“The Band Photographs” defines a moment in time

The Band, Canada, 1968, Rick’s uncle’s farm. Photo by Elliott Landy.

The Band, Canada, 1968, Rick’s uncle’s farm. Photo by Elliott Landy.

Elliott Landy stands over a stack of proofs that he used to decide what would go into his new book, The Band Photographs, 1968-1969. Each one represents what two facing pages would look like in the book, printed on glossy paper, each page a 12-inch square (coincidentally, the same size as a vinyl record album.)

“First Rachel (Ana Dobken), the editor of the book, went through 12,000 slides and negatives and contact sheets — 12,000 images and picked out ones that she thought belong in the book. Over the years I’ve had my own choices of images, so we piled everything together, the ones she found that I had never picked before, and then made proofs. There are a lot that are not in the book…look at this…wow, I haven’t seen these…there’s enough for another book!”

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The book is a sumptuous volume, indeed. It’s out now, on Backbeat Books, an imprint of publisher Hal Leonard. But it represents the artistic concept of Landy alone, financed by Kickstarter, the crowd funding source, from which Landy gathered an astonishing $200,000, the most ever collected for a book of photography.

And so there they are — The Band, Rick Danko, Garth Hudson, Robbie Robertson, Richard Manuel and Levon Helm, in all their youth and glory, at the height of their powers, recording their second album, titled with only their name, living and working, mostly, in Woodstock and in California. These were the days when, ignoring the psychedelic trends in music, the five musicians, along with producer John Simon (who contributes an essay to the book) turned the culture on its ear, creating a type of music that, some 35 years later, would come to be called Americana. It is music that sounds as fresh, unique and relevant today as it did the day Music From Big Pink’s vinyl was cut.

“There’s about 225 maybe, in the book. We had to break it down,” says Landy. “We printed about 600 8×11 proof prints. From that 600, I picked maybe 300 that I thought should go in the book. These are the seconds…So then, when I picked about 300 or so, I paired them together, I asked Rachel to make pairs of them…” His eye is caught by subtleties in photos that may have only once been contact sheets, ones that didn’t make the cut. “That’s the problem, I can never get away from this, it’s filled with so many nice surprises all the time. I’ve made prints for a lot of them but compared to what’s here, not very much, really. And that’s what inspired me to do the book in the first place, we open up a box and there’s these pictures I’ve forgotten about, really good photos…wow, this is really nice stuff…”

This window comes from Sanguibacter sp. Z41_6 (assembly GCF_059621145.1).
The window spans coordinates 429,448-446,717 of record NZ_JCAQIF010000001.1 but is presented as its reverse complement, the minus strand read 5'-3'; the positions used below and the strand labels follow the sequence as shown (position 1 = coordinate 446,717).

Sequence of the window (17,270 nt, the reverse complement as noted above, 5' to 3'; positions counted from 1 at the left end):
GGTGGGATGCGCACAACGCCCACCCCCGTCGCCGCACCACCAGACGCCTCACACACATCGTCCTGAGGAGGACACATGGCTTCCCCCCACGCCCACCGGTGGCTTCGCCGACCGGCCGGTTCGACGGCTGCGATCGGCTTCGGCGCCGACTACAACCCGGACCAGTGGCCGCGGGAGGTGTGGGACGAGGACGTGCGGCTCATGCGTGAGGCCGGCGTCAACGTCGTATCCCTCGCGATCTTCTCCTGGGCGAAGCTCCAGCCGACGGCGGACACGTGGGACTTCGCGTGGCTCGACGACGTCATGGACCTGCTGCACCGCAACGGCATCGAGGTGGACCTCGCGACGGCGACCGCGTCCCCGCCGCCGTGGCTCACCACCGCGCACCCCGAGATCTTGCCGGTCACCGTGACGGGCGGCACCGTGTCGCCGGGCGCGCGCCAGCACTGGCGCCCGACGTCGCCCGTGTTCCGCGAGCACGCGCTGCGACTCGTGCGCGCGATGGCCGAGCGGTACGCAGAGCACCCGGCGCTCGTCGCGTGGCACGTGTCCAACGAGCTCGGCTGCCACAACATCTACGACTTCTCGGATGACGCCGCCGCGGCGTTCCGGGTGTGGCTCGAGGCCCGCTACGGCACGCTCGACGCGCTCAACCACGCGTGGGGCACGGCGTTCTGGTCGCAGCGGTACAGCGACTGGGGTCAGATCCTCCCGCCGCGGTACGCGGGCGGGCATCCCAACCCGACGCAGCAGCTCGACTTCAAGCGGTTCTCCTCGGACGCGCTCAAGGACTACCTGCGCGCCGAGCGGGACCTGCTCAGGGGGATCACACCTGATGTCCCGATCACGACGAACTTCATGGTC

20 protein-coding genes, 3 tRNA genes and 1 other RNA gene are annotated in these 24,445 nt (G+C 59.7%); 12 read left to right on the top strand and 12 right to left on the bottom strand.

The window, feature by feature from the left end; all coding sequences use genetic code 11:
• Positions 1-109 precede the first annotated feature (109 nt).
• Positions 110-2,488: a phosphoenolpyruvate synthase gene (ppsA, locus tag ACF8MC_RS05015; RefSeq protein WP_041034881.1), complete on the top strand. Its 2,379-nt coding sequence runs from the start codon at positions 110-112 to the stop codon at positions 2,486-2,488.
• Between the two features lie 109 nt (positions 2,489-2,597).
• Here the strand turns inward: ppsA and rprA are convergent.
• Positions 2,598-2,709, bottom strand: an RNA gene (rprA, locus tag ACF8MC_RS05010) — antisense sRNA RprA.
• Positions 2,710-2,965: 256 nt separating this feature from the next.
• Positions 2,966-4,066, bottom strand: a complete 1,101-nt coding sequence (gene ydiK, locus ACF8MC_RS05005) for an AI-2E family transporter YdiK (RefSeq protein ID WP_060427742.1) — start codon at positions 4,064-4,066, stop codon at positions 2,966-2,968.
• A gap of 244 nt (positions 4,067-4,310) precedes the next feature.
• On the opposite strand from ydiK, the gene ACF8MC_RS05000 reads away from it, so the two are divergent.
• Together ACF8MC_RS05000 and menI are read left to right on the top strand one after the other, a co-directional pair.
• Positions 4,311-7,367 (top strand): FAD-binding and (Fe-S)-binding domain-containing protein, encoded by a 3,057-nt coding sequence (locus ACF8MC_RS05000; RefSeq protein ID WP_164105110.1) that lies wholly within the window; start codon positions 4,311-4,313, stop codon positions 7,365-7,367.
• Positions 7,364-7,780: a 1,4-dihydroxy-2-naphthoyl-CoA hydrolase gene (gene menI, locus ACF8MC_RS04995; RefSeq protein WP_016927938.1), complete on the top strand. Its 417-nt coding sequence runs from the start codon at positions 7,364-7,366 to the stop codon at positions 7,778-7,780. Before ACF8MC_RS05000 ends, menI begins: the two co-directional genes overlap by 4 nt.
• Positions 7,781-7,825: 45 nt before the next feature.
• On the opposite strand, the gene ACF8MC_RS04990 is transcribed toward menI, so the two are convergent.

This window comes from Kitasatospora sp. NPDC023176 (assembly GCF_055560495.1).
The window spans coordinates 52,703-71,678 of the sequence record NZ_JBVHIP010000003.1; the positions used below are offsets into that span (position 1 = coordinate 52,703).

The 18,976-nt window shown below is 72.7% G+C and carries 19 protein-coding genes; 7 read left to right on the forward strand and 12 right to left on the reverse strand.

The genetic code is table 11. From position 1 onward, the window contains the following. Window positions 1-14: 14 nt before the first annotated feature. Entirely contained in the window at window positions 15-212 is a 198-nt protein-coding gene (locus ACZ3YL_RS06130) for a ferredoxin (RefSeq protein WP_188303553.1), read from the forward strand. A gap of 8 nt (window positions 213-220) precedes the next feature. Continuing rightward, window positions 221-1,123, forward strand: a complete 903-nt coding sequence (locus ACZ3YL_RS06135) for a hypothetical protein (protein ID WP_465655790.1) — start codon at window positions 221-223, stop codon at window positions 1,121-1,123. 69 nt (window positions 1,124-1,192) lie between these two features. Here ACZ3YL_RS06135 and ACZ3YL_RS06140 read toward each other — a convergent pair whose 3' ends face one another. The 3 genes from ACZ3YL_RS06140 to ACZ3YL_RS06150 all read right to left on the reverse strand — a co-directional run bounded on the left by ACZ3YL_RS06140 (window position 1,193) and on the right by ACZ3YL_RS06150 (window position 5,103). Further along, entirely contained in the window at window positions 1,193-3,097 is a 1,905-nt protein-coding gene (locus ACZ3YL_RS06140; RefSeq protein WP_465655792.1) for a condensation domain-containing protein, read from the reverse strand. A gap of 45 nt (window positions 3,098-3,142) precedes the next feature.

Elliott Landy

Elliott Landy

“I’ve been basically doing my own books since 1994. I have the computer capacity to do it, I know how to do it, I’ve been organizing it myself, since my book Woodstock Vision and the limited edition book on Bob Dylan for Genesis.

“If The Band Photographs, 1968-1969, was a pure photographic book only, visual, only, I would have used all these [extra] pairs (of photos). But people want to know the story, they want to read John’s text, my text, so there are some really great pairs that didn’t make it to the book.

“This is the Deluxe edition…” he says, holding up the bound copy in sealed box. “The Deluxe edition has a beautiful case and it has an 8×10 print in it from the Big Pink album cover session, where the dog came into the frame — its name was Hamlet, it was Dylan’s dog, he gave it to Rick, so Hamlet came into the picture. And its got a fold out index sheet, with contacts and captions, makes it easier to read the book.”

He shows me another one.  “This is the signature edition, signed by me, and it’s got this silly gold band on it…well, it’s not so silly…we had to figure this out so that folks who wanted to spend more money, got something special for it, and folks who didn’t have the money still got a really good, nice book. What’s important to me is that it’s exactly the same book — people who don’t have the money for the Deluxe edition, don’t have a lesser experience.” The book for $45 is the same book that retails for $500 in the Deluxe edition. “I really wanted to treat everyone the same. But I think we’re going to sell out of the Deluxe edition in a few months. I only had 300 printed.

“It’s just by chance it got out in time for Christmas. And just by chance, it’s two years since I started with Kickstarter. No publisher ever really offered me money to do a book. I just felt it was time to do a book and I knew about Kickstarter and I thought why not?” Landy had set a minimum on Kickstarter — where, if you don’t get your minimum pledged, you don’t get any of the money — at $75,000, for which he believed he could do 120 page, 9×11 inch book.

“The book got funded on  my birthday, two years ago, on December 20, it reached the minimum goal of $75,000. I remember we were sitting at the computer watching it go up…” And then it just kept on going. “I sold about 800 of the $75 (Signature series) books. If you contributed $25, you got a thank you card (with a Band photo…)”

In the end, he had 26 contributors of $1000; four contributed $3000; three more gave $5000. “I got a few people that gave me $6000 to $8000 dollars, they didn’t go through Kickstarter…”

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